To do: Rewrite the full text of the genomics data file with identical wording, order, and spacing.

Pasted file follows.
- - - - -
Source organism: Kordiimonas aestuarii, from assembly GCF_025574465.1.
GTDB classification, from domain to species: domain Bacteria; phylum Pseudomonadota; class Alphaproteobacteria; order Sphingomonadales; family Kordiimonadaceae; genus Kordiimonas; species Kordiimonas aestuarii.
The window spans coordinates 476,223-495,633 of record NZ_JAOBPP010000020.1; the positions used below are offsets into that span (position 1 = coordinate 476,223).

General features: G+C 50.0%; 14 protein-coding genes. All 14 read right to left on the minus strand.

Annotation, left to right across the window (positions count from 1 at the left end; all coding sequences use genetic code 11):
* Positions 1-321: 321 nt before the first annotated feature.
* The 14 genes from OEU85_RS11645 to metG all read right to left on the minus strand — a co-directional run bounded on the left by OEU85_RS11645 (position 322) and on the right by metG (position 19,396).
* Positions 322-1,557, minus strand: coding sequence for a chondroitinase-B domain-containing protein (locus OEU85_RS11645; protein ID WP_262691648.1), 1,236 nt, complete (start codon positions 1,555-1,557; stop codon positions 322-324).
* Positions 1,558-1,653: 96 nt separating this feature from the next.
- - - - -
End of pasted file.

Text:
Source organism: Kordiimonas aestuarii, from assembly GCF_025574465.1.
GTDB classification, from domain to species: domain Bacteria; phylum Pseudomonadota; class Alphaproteobacteria; order Sphingomonadales; family Kordiimonadaceae; genus Kordiimonas; species Kordiimonas aestuarii.
The window spans coordinates 476,223-495,633 of record NZ_JAOBPP010000020.1; the positions used below are offsets into that span (position 1 = coordinate 476,223).

General features: G+C 50.0%; 14 protein-coding genes. All 14 read right to left on the minus strand.

Annotation, left to right across the window (positions count from 1 at the left end; all coding sequences use genetic code 11):
* Positions 1-321: 321 nt before the first annotated feature.
* The 14 genes from OEU85_RS11645 to metG all read right to left on the minus strand — a co-directional run bounded on the left by OEU85_RS11645 (position 322) and on the right by metG (position 19,396).
* Positions 322-1,557, minus strand: coding sequence for a chondroitinase-B domain-containing protein (locus OEU85_RS11645; protein ID WP_262691648.1), 1,236 nt, complete (start codon positions 1,555-1,557; stop codon positions 322-324).
* Positions 1,558-1,653: 96 nt separating this feature from the next.